Monday, 17 October 2011

IN A CAULDRON CALLED USA


IN A CAULDRON CALLED USA

Being an immigrant in a new country is one thing, and being the child of immigrants is quite different. While the first-generation of immigrants struggle hard to adjust to the new country, for the later generations of the immigrant family, life becomes much easier with their increased affinity to a culture and lifestyle that can be starkly different from their country of origin. As a result, the views and mindsets differ across the generations in such an immigrant community. “I never felt like a child of the immigrants. Rather, I grew up as an US citizen with western outlook,” says American writer Jabeen Akhtar whose debut novel, Welcome to Americastan, explores this aspect.

Samira, an American girl of Pakistani origin has been just dumped by her long-time boyfriend, Ethan, for her best friend Natasha. Samira is then accused of attempting to run over Ethan with her car and she is wrongly suspected as being a terrorist. She gets arrested and then released due to the intervention of her employer, a US Senator. But she loses her job because of the fiasco. Samira returns to her parents in North Carolina State where her sister Meena and brother Khalid too live. As the siblings carry on with their American lives, they often battle the Pakistani-Islamic values that are hurled at them. Several other characters across ethnicity show up as Samira narrates her story; they come in varied colours: understanding, friendly, curious, ignorant, hostile, hypocrite and funny. There is laughter, sadness, rivalry, sex, religion and food. Everything melts into a pot to become Welcome to Americastan.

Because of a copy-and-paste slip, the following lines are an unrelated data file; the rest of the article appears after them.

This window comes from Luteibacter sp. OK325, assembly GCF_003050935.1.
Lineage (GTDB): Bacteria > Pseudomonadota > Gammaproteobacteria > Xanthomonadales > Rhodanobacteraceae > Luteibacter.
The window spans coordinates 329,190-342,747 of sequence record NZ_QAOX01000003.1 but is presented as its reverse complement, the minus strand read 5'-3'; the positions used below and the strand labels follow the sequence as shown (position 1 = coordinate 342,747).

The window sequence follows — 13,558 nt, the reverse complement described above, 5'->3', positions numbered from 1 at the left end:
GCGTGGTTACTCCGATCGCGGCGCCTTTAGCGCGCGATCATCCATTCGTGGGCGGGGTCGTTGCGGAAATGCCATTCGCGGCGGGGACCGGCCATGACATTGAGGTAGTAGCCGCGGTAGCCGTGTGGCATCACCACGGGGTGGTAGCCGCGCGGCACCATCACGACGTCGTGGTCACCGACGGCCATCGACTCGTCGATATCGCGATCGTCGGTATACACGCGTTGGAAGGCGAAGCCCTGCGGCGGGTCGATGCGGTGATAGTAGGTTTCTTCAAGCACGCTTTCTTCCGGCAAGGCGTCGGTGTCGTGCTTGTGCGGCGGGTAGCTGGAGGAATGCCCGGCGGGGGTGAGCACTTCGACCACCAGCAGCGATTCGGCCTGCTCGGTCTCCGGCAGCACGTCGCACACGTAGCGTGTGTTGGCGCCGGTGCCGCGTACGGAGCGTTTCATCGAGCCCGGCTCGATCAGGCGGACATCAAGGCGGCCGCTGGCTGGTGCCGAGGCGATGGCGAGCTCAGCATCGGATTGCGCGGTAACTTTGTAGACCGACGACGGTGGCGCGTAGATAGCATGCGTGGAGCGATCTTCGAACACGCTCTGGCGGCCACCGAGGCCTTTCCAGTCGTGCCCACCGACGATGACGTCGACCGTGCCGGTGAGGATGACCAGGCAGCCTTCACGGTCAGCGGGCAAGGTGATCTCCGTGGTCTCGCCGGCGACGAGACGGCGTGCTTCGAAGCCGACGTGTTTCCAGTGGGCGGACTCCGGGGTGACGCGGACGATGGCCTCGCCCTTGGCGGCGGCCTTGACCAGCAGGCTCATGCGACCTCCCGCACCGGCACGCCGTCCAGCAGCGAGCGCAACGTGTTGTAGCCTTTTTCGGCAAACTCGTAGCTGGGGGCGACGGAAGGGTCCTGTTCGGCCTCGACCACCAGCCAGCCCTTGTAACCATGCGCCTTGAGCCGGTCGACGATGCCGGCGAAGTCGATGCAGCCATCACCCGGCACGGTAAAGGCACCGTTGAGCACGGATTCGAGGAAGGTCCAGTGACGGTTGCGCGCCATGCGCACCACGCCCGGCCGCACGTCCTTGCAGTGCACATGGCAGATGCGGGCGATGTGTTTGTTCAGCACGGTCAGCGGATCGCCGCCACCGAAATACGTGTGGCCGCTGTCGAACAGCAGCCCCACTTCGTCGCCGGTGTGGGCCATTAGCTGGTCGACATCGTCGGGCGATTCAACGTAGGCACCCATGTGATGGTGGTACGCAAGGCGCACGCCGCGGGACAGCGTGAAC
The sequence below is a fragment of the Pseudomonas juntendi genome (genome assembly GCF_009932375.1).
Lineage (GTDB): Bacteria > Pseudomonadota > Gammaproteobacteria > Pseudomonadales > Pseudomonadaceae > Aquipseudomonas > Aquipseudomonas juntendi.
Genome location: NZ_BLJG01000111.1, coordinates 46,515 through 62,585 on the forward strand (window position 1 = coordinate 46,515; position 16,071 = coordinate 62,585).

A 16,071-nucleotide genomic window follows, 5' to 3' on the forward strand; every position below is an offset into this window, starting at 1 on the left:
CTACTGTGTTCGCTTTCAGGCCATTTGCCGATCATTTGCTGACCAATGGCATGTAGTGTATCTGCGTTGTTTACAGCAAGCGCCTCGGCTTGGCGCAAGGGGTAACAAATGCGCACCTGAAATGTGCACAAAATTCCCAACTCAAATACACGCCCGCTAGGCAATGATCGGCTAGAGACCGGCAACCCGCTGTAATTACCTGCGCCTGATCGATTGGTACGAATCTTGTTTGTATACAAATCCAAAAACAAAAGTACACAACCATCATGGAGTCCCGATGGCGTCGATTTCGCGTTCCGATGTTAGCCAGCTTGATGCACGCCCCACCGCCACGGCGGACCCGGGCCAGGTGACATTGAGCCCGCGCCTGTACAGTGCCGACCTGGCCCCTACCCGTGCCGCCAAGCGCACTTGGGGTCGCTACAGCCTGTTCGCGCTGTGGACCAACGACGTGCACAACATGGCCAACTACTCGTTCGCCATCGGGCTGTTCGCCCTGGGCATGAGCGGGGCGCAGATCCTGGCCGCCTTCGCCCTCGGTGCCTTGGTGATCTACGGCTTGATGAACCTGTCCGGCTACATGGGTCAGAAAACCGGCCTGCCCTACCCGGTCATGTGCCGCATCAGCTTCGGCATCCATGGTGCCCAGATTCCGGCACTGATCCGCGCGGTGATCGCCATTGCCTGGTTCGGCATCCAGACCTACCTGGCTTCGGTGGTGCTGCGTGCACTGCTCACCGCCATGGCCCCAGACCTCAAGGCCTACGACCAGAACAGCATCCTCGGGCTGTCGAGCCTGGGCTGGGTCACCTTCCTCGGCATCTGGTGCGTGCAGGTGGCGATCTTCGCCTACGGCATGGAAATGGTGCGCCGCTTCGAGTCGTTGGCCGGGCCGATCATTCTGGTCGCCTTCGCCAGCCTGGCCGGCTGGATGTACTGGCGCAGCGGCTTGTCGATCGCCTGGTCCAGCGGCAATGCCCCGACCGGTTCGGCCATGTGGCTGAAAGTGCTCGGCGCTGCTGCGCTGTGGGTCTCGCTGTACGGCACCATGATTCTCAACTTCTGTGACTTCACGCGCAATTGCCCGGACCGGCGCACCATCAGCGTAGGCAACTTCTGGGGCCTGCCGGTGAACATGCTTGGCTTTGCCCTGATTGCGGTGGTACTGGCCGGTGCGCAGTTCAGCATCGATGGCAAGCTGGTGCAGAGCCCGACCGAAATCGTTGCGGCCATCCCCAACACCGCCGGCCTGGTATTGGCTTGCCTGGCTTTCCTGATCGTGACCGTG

“I started writing bits and pieces, drawing from what I saw while growing up as US citizen, and things that I heard from my friends and my siblings,” Akhtar says from Delhi taking time off from her “first India tour.” Being a person of Pakistani origin herself too helped Akhtar in grasping the nuances of the community. Gradually she realised that these writings can evolve into a full-fledged novel. “It took me two-years full-time writing, plus another year to complete this novel,” informs Akhtar who lives and works in Washington DC.